2 Responses to See who’s on the bottom rung of the National MPs’ pecking order – yep, its Maurice and Crusher

  1. Angry Tory says:

    MMP has done precisely three good things for NZ:
    – shown we need only about 60 electorates
    – shown Labour would win 3 of those electorates, ACT 1, Cons 1, National the rest
    – shown that we need one election every ten years, rather than ever three

    The most important thing Key could do to restore dignity to NZ’s government would be to abandon MMP, switching to those MPs elected by the party votes in their electorates, and a ten year term.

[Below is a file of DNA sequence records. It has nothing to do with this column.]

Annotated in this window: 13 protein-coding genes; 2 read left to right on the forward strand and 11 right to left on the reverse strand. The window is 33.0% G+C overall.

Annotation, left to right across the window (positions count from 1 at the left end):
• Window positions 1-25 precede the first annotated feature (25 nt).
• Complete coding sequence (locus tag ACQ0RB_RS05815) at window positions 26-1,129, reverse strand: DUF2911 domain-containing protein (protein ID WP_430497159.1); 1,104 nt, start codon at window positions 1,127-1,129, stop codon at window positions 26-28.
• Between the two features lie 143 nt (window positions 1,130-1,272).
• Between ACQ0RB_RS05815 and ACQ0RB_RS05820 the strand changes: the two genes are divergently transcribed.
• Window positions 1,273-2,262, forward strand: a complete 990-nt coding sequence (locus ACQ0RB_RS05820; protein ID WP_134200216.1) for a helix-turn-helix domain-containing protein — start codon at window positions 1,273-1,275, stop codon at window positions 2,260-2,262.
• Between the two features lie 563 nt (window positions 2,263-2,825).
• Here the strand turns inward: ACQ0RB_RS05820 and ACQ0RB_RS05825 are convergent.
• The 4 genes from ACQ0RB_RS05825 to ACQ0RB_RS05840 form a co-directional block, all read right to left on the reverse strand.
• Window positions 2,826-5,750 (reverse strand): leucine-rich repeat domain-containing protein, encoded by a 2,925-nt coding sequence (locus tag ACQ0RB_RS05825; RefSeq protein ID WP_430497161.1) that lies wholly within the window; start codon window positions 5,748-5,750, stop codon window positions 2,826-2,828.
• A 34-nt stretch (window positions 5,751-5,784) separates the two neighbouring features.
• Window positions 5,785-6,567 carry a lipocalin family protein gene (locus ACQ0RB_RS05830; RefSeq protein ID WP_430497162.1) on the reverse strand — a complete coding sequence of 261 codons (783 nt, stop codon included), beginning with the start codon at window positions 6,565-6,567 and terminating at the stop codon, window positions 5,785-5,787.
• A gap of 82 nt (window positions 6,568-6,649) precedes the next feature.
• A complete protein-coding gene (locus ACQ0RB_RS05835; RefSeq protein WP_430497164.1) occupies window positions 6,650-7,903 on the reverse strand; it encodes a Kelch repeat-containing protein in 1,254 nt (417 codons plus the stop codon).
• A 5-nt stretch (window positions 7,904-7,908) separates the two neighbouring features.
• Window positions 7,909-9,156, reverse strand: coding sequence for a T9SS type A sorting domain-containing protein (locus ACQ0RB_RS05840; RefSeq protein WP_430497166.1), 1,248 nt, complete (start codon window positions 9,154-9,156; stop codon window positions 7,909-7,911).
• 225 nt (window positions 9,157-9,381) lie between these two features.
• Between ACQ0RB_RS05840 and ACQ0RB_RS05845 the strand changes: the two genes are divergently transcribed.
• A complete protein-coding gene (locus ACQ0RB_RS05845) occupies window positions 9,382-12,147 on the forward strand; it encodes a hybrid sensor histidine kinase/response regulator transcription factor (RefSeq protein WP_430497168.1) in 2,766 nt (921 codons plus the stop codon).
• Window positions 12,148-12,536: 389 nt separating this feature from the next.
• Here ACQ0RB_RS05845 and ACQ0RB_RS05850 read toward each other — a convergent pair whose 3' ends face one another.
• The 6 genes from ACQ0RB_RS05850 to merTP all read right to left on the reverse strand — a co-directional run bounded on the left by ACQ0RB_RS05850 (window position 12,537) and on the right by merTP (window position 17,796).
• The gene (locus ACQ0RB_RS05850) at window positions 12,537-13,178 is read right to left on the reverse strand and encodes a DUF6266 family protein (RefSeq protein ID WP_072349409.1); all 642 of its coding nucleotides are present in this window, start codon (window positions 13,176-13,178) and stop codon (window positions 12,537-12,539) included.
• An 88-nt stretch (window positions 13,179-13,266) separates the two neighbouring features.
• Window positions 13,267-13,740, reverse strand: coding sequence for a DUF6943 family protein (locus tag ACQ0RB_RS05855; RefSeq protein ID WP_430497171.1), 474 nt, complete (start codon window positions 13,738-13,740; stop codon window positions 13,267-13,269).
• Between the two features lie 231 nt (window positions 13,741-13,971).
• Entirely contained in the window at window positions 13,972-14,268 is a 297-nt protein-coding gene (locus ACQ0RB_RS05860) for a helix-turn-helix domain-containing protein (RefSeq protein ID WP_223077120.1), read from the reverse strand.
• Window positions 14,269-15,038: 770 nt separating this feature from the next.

Then, in the resulting parliament (54 Nats, 1 ACT, 3 Lab) National can finally govern in the “National” interest.

  2. Barry says:

    I’d like to see MMP dumped. And I’d like to see 60 or fewer electorates. National governs AGAINST the national interest, not FOR it.

    Key does awful damage in a 3-year term (eg Marine and Coastal) so if I changed the term I’d make it one year. He’s a disaster for NZ and I’d like to see him gone. I’d like to see him punished for his continuation of ugly government racial separatism and discrimination in favour of part-maoris and Pacific Islanders and for his continuation of “treaty settlements” (NZ-speak weasel words for corrupt gifts to part-maoris) all based on lies about NZ’s history. And for his continuation of maori seats and social engineering such as Working for Families.